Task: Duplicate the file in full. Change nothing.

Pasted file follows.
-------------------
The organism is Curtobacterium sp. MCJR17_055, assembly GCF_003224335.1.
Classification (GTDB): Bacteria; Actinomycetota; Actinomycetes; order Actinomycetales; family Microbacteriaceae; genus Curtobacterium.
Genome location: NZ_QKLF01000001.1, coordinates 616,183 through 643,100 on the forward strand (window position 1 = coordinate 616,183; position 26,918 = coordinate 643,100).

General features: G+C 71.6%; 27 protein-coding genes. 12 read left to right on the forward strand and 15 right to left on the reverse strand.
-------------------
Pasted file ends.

The organism is Curtobacterium sp. MCJR17_055, assembly GCF_003224335.1.
Classification (GTDB): Bacteria; Actinomycetota; Actinomycetes; order Actinomycetales; family Microbacteriaceae; genus Curtobacterium.
Genome location: NZ_QKLF01000001.1, coordinates 616,183 through 643,100 on the forward strand (window position 1 = coordinate 616,183; position 26,918 = coordinate 643,100).

General features: G+C 71.6%; 27 protein-coding genes. 12 read left to right on the forward strand and 15 right to left on the reverse strand.